Sunday, June 8, 2008

Greenwich Kennel Club Dog Show's Meet the Author Event

Yesterday was the Greenwich Kennel Club Dog Show's annual "Meet the Author" event. This annual educational event, the first and probably only one of its kind at a dog show, allows the public to meet dog book authors, buy signed books and ask questions. The Taylor Farm Park show site in Norwalk, CT is an impressive stretch of land. Fortunately, there was a mild breeze blowing off the ocean because temperatures soared into the 90s.

It was such fun to meet new people, catch up with colleagues and old friends, and see dogs, dogs, dogs!

I suspect entries were down and some people who entered weren't there. That's not unusual in and of itself but I suspect soaring gas prices are to blame for a good part of it. People have to make serious choices when it comes to hobbies, to fun events. And more serious events. I plan to talk more about that in another blog post.

Meanwhile, I just want to bask in the memories of a lovely day, a wonderful show committee (Joy Brewster is an exemplary Show Chair and Donna Gilbert did a great job in her first time go as Book Signing Chair.)

Thanks to one and all for a great day and a wonderful way to kick off the Summer!

Monday, May 26, 2008

A Little Child Shall Lead Them

When most of us were eleven years old we were playing with dolls and riding bikes. Well, times have changed. Young Mimi Ausland of Bend, Oregon, now twelve, began a project to feed hungry shelter dogs when she was just eleven. She started a website for the express purpose of advancing this idea. The site has many sponsors and she is partnering with to help further her dream.

Starting at her local Humane Society of Central Oregon Shelter, she plans to expand the program one shelter at a time.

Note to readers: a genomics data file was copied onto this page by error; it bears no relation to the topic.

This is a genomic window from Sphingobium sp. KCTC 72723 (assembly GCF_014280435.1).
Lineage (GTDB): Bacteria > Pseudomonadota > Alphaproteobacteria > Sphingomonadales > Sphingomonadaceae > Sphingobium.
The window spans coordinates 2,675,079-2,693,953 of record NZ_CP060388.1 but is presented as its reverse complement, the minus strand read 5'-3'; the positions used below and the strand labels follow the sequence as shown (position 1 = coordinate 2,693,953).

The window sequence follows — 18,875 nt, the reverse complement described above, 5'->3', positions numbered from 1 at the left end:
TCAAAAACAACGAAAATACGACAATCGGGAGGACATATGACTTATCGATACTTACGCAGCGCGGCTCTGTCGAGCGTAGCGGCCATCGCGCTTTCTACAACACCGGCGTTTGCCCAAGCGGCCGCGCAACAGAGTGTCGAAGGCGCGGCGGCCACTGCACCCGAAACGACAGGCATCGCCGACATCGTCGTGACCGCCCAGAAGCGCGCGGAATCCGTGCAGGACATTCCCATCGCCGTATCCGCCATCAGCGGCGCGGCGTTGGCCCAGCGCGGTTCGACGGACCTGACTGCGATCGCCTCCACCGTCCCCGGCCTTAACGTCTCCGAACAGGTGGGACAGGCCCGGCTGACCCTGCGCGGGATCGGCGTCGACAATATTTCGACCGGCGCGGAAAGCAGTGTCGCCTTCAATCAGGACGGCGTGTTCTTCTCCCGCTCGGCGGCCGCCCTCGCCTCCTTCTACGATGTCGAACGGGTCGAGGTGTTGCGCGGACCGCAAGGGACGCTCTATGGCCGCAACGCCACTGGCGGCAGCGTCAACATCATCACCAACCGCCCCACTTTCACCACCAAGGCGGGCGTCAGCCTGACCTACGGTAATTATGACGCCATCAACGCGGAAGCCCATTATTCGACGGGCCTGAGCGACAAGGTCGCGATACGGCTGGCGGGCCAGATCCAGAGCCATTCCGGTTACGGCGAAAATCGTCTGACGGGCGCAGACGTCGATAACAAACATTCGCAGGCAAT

So far more than 300,000 pieces of kibble have been donated.

People from all over the world can surf to her website, answer a Bow Wow Trivia Question each day, and for each question answered correctly 10 pieces of kibble are provided to the shelter. Here's the link if you'd like to check it out:

And once again, a little child shall lead them.

We hear so much about the bad things kids do. It's nice to hear about the good things for a change.

Thursday, May 22, 2008

Credit Where Credit is Due

A lot of controversy tends to swirl around The Humane Society of the United States (HSUS). To be perfectly candid, when it comes to supporting animal related charities, I respond in two ways: to help grass roots humane groups and breed rescue, I will donate a signed copy of one of my books which is worth more than any check I could personally write. People tend to bid up and pay more for a signed-by-author book. And I created, as I mentioned before, The Marcia Polimer Abrams Fund for Canine Behavior Studies at the American Kennel Club's Canine Health Foundation. The Donor Directed Fund, in honor of my mother, is aimed at helping learn more about behavior problems and should benefit both dogs and people.

Back to HSUS. Their feral cat program is headed-up by Nancy Peterson, an absolutely wonderful woman by anyone's standards. Her heart is in her work. Nancy recently brought to the pet press' attention a newly-created resource for anyone who does rescue work or has found a colony of feral cats: